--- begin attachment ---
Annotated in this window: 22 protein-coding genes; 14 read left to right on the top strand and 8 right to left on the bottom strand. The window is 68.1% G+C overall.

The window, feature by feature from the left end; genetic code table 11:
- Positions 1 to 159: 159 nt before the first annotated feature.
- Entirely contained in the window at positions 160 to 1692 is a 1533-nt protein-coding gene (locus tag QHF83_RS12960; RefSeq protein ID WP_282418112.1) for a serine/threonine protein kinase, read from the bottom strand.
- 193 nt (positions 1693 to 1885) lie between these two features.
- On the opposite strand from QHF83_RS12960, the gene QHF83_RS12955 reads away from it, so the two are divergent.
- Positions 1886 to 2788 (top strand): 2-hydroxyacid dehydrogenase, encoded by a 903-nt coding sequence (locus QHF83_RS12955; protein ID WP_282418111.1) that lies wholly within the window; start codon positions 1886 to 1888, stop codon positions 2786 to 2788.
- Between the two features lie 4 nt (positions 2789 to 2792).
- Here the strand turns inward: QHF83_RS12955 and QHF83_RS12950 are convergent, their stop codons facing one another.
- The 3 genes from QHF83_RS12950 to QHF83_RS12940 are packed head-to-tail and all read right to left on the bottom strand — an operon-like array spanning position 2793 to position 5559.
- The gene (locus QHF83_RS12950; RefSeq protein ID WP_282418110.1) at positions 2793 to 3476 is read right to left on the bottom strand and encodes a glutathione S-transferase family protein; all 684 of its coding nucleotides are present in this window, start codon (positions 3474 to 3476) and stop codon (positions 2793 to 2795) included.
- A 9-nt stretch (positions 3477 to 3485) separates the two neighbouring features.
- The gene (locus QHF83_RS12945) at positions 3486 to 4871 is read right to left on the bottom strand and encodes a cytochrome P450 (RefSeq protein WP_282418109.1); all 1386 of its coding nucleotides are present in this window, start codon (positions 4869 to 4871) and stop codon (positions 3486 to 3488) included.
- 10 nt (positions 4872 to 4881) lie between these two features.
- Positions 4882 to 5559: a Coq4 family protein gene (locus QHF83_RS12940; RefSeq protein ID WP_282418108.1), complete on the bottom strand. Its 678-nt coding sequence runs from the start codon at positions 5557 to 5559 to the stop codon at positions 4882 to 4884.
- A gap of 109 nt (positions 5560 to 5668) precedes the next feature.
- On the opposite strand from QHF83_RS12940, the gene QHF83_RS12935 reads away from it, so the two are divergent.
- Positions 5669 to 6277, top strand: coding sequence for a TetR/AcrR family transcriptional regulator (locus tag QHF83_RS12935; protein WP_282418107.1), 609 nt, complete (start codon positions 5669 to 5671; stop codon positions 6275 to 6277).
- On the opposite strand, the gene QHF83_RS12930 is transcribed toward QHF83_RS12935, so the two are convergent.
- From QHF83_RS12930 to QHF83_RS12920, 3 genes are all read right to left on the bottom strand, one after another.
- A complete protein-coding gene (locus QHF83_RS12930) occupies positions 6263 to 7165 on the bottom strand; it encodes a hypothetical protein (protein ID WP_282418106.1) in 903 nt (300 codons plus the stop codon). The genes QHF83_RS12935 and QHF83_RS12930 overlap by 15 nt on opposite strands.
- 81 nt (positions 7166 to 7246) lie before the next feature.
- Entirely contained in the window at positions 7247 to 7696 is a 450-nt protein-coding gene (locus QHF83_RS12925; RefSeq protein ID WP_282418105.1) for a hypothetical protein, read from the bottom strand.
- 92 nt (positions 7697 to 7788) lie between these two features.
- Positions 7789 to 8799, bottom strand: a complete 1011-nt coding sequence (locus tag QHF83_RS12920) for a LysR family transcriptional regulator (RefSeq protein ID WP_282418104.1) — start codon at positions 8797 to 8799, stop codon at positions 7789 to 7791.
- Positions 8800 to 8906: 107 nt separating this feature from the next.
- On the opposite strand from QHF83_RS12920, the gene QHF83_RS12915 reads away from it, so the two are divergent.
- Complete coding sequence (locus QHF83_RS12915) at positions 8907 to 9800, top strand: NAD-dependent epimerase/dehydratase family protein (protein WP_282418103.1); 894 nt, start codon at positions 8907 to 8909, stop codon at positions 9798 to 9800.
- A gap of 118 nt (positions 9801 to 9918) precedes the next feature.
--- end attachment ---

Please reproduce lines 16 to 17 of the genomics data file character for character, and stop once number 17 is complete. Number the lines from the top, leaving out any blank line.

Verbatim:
- A gap of 109 nt (positions 5560 to 5668) precedes the next feature.
- On the opposite strand from QHF83_RS12940, the gene QHF83_RS12935 reads away from it, so the two are divergent.